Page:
Today, it becoming apparent that an ever-increasing number of retailers are beginning to accept bitcoins. The currency directory SpendBitcoins lists 7,824 different businesses that will accept bitcoins worldwide, 4,511 in the US alone. Coinmap.org lists a further 3,400, and helpfully provides a map to bring customers and retailers closer together. One of the larger retailers, the US-based retailer Overstock.com has been accepting bitcoins since January and today, Late March, has accepted bitcoin s with a fiat value of over $1 Million in sales by selling to almost three-and-a-half thousand customers. onathan Johnson, the executive vice-chairman of Overstock.com, is quoted as saying:
We figured in the first year we would have $3m-$5m in Bitcoin transactions, but now we think it is going to be closer to $10m-$15m. Most of these customers are new to Overstock and are spending about twice as much as our regular customers. I can’t think of a bad thing about it.
Gyft, the US based digital gift card platform that claims to be “The easiest way to redeem, send, manage and buy gift cards.” began accepting bitcoin payments in May last year and has seen the volume of sales grow five fold since that time, they are now at a level where they are processing over one thousand Bitcoin transactions on a “good day”. Vinnie Lyngham, the CEO of Gyft, states that:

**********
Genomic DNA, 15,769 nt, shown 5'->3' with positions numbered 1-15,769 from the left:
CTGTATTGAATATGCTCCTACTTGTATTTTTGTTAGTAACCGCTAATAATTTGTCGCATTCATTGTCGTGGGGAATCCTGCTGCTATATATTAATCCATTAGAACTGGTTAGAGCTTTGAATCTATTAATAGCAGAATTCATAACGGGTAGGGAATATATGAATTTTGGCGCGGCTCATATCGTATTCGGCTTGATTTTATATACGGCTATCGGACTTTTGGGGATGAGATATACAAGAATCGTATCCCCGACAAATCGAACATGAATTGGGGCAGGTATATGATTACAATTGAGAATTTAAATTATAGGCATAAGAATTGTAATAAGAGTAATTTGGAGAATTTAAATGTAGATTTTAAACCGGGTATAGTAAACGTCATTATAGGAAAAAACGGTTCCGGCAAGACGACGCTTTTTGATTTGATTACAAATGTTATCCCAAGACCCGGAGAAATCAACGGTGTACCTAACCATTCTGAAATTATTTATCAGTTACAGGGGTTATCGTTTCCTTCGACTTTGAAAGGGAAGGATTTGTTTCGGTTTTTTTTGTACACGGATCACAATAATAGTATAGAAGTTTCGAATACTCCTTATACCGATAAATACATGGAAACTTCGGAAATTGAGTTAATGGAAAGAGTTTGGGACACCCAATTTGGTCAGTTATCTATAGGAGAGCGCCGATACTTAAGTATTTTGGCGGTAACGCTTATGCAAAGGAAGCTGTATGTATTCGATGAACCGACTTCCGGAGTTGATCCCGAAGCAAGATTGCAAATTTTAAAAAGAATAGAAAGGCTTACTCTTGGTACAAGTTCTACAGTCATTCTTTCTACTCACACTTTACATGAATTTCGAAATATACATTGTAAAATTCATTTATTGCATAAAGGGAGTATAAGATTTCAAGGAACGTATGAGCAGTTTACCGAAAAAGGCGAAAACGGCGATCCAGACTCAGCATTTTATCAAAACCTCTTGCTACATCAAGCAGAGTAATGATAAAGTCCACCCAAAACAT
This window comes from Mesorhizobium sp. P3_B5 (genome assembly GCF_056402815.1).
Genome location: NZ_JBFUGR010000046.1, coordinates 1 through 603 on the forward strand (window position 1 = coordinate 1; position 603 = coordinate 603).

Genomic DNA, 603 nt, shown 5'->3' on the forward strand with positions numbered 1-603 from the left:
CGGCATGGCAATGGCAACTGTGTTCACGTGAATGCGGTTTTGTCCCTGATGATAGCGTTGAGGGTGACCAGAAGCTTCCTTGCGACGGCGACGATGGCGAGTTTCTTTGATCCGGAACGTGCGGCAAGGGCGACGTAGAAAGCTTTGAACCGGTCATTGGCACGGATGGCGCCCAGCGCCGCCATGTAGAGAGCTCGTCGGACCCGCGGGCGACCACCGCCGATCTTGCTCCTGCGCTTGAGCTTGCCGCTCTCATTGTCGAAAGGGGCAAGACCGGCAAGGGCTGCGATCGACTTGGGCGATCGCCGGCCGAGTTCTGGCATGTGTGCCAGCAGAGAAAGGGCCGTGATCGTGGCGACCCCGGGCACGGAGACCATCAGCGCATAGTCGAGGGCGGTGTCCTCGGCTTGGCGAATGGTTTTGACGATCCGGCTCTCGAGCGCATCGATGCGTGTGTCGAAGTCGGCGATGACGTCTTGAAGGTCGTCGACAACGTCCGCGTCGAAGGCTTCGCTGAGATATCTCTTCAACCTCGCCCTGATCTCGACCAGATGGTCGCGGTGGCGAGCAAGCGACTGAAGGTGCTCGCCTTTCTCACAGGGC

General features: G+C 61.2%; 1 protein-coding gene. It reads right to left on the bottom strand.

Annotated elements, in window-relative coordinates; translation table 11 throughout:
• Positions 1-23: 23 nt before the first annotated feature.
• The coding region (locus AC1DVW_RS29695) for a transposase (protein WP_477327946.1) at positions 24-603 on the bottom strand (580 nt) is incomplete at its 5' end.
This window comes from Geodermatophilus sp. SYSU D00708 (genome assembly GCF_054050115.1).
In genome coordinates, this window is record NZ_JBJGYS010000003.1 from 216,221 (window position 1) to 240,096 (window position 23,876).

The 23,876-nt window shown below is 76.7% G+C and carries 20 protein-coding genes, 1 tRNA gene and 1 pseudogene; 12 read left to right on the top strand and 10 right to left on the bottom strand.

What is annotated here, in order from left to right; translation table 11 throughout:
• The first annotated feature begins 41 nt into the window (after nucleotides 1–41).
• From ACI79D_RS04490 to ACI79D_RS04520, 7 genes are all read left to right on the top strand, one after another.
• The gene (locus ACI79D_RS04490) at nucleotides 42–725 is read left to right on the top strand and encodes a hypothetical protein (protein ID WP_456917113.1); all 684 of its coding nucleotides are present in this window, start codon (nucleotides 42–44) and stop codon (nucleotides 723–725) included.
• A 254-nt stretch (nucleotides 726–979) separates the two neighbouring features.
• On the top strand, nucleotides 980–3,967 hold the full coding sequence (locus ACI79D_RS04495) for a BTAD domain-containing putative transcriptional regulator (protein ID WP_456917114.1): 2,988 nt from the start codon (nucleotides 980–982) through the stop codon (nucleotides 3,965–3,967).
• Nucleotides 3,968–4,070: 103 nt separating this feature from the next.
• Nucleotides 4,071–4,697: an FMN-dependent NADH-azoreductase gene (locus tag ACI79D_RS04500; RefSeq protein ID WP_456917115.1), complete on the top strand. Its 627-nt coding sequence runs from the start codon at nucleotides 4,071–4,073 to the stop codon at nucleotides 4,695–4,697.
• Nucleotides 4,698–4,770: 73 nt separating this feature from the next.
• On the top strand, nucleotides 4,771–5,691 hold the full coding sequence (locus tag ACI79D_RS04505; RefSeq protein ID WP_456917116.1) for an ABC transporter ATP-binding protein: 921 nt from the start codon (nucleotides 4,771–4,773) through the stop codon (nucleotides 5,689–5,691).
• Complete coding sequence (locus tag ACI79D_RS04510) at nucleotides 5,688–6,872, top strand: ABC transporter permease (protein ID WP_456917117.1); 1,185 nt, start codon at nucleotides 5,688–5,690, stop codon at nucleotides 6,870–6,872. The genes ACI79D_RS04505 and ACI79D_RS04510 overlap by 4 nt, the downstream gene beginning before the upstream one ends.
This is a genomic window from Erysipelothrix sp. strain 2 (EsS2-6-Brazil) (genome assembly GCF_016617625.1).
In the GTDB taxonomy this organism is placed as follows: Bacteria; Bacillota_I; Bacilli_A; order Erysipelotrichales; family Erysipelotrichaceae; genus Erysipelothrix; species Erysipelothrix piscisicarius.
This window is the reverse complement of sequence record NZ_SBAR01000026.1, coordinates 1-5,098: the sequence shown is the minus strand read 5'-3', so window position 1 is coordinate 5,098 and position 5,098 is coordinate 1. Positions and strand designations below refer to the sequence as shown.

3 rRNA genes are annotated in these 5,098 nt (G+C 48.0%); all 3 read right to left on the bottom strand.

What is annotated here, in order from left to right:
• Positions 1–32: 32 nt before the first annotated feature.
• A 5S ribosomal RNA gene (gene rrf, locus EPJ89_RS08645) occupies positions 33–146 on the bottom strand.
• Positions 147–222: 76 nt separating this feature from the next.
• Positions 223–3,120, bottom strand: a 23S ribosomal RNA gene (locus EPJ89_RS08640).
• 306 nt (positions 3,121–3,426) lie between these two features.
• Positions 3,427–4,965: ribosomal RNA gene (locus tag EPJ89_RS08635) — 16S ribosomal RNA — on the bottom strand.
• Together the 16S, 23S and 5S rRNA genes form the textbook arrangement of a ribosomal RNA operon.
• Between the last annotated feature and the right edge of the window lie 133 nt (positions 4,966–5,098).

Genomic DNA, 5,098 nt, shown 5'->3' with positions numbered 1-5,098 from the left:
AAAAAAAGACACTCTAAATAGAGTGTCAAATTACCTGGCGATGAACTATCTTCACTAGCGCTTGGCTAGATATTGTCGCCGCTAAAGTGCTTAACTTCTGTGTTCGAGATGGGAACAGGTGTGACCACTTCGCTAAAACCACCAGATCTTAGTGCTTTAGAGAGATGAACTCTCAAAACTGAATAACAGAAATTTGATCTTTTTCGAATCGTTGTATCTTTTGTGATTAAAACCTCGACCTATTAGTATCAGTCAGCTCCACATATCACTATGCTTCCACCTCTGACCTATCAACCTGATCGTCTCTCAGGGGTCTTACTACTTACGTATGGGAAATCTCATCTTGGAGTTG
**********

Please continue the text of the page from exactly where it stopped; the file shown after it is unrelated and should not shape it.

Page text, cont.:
Credit-card companies charge three percent just to handle a simple payment. Bitcoin is worth it just from a cost savings point of view
There is also, the not insignificant, problem that credit card providers can reverse transactions due to suspected, or declared, fraud. This costs between 0.2% to 1% of all transactions. bitcoin transactions are final and don’t get chargebacks. Gyft, like many retailers, has decided to use Bitpay, to shield from fluctuations, and they also cash out daily in order to avoid any potential losses in the event of the another online exchange collapse. Overstock follows the same policies, using Coinbase.
Bitcoin is growing in use, almost exponentially. The two dangers we must prepare to face, going forward, are transaction speed and the potential for a large-scale hack attack on the actual source code. As more and more people in retail, and consumers are moving to use the cryptocurrency the transaction speed may well slow. If the transaction speed continues to slow to the point that precludes retailers from cashing out within a reasonable period of time then we may have a problem Finally, should the bitcoin security protocol be hacked, we are in trouble. Hackers have been trying this for years. As crypto continues to grow perhaps, we should just sit back and enjoy the ride. Let us trust in retail, let us trust the markets and let us trust in Crypto.
*Featured photo by Krista White (SEARS does not have anything to do with this story).
Last modified: March 26, 2014 19:33 UTC